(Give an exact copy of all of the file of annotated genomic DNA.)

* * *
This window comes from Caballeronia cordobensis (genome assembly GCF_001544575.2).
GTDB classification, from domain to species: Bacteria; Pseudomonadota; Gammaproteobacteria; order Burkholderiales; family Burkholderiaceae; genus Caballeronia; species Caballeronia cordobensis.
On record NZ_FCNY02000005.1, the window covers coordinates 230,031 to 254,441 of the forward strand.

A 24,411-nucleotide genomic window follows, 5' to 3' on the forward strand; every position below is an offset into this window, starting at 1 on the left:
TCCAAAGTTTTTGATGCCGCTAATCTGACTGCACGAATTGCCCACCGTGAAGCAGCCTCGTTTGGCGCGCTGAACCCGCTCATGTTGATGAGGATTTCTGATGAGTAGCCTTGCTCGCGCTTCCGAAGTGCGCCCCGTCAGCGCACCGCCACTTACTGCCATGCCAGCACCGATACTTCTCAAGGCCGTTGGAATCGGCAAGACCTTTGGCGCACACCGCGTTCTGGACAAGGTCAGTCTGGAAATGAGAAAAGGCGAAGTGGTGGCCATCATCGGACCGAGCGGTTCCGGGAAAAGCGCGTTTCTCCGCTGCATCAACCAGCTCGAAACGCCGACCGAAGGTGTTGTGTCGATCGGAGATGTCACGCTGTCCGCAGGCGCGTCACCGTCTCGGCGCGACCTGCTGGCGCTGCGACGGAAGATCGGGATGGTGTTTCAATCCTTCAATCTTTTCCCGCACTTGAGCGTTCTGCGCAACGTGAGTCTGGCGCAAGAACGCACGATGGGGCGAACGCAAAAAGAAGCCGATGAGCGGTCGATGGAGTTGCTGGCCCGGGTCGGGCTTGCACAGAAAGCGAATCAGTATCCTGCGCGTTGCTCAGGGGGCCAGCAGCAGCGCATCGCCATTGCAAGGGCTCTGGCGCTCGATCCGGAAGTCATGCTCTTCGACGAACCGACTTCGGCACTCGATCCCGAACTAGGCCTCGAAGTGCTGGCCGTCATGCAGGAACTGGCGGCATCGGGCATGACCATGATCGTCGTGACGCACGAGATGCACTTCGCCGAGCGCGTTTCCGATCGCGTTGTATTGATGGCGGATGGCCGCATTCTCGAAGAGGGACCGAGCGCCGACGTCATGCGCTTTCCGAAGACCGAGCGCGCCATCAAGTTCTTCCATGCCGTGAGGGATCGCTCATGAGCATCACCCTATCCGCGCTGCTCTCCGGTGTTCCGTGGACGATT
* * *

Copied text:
This window comes from Caballeronia cordobensis (genome assembly GCF_001544575.2).
GTDB classification, from domain to species: Bacteria; Pseudomonadota; Gammaproteobacteria; order Burkholderiales; family Burkholderiaceae; genus Caballeronia; species Caballeronia cordobensis.
On record NZ_FCNY02000005.1, the window covers coordinates 230,031 to 254,441 of the forward strand.

A 24,411-nucleotide genomic window follows, 5' to 3' on the forward strand; every position below is an offset into this window, starting at 1 on the left:
TCCAAAGTTTTTGATGCCGCTAATCTGACTGCACGAATTGCCCACCGTGAAGCAGCCTCGTTTGGCGCGCTGAACCCGCTCATGTTGATGAGGATTTCTGATGAGTAGCCTTGCTCGCGCTTCCGAAGTGCGCCCCGTCAGCGCACCGCCACTTACTGCCATGCCAGCACCGATACTTCTCAAGGCCGTTGGAATCGGCAAGACCTTTGGCGCACACCGCGTTCTGGACAAGGTCAGTCTGGAAATGAGAAAAGGCGAAGTGGTGGCCATCATCGGACCGAGCGGTTCCGGGAAAAGCGCGTTTCTCCGCTGCATCAACCAGCTCGAAACGCCGACCGAAGGTGTTGTGTCGATCGGAGATGTCACGCTGTCCGCAGGCGCGTCACCGTCTCGGCGCGACCTGCTGGCGCTGCGACGGAAGATCGGGATGGTGTTTCAATCCTTCAATCTTTTCCCGCACTTGAGCGTTCTGCGCAACGTGAGTCTGGCGCAAGAACGCACGATGGGGCGAACGCAAAAAGAAGCCGATGAGCGGTCGATGGAGTTGCTGGCCCGGGTCGGGCTTGCACAGAAAGCGAATCAGTATCCTGCGCGTTGCTCAGGGGGCCAGCAGCAGCGCATCGCCATTGCAAGGGCTCTGGCGCTCGATCCGGAAGTCATGCTCTTCGACGAACCGACTTCGGCACTCGATCCCGAACTAGGCCTCGAAGTGCTGGCCGTCATGCAGGAACTGGCGGCATCGGGCATGACCATGATCGTCGTGACGCACGAGATGCACTTCGCCGAGCGCGTTTCCGATCGCGTTGTATTGATGGCGGATGGCCGCATTCTCGAAGAGGGACCGAGCGCCGACGTCATGCGCTTTCCGAAGACCGAGCGCGCCATCAAGTTCTTCCATGCCGTGAGGGATCGCTCATGAGCATCACCCTATCCGCGCTGCTCTCCGGTGTTCCGTGGACGATT